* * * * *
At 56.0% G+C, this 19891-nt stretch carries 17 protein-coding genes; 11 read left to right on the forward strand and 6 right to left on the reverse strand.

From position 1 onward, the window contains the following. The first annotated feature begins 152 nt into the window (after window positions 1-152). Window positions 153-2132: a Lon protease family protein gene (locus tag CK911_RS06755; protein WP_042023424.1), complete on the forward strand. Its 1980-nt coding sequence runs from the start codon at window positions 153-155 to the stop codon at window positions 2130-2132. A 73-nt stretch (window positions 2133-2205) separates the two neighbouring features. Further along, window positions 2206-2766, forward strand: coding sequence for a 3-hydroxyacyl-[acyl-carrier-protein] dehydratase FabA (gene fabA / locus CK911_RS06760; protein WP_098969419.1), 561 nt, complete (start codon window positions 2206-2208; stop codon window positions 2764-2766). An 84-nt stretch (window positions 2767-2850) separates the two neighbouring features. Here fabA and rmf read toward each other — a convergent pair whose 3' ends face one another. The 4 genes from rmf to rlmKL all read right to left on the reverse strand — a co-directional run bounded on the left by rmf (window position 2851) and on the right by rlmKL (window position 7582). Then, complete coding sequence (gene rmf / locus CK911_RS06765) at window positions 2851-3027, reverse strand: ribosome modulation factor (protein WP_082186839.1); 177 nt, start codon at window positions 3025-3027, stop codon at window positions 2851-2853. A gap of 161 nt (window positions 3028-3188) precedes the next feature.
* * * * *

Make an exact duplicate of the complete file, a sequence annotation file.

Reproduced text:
At 56.0% G+C, this 19891-nt stretch carries 17 protein-coding genes; 11 read left to right on the forward strand and 6 right to left on the reverse strand.

From position 1 onward, the window contains the following. The first annotated feature begins 152 nt into the window (after window positions 1-152). Window positions 153-2132: a Lon protease family protein gene (locus tag CK911_RS06755; protein WP_042023424.1), complete on the forward strand. Its 1980-nt coding sequence runs from the start codon at window positions 153-155 to the stop codon at window positions 2130-2132. A 73-nt stretch (window positions 2133-2205) separates the two neighbouring features. Further along, window positions 2206-2766, forward strand: coding sequence for a 3-hydroxyacyl-[acyl-carrier-protein] dehydratase FabA (gene fabA / locus CK911_RS06760; protein WP_098969419.1), 561 nt, complete (start codon window positions 2206-2208; stop codon window positions 2764-2766). An 84-nt stretch (window positions 2767-2850) separates the two neighbouring features. Here fabA and rmf read toward each other — a convergent pair whose 3' ends face one another. The 4 genes from rmf to rlmKL all read right to left on the reverse strand — a co-directional run bounded on the left by rmf (window position 2851) and on the right by rlmKL (window position 7582). Then, complete coding sequence (gene rmf / locus CK911_RS06765) at window positions 2851-3027, reverse strand: ribosome modulation factor (protein WP_082186839.1); 177 nt, start codon at window positions 3025-3027, stop codon at window positions 2851-2853. A gap of 161 nt (window positions 3028-3188) precedes the next feature.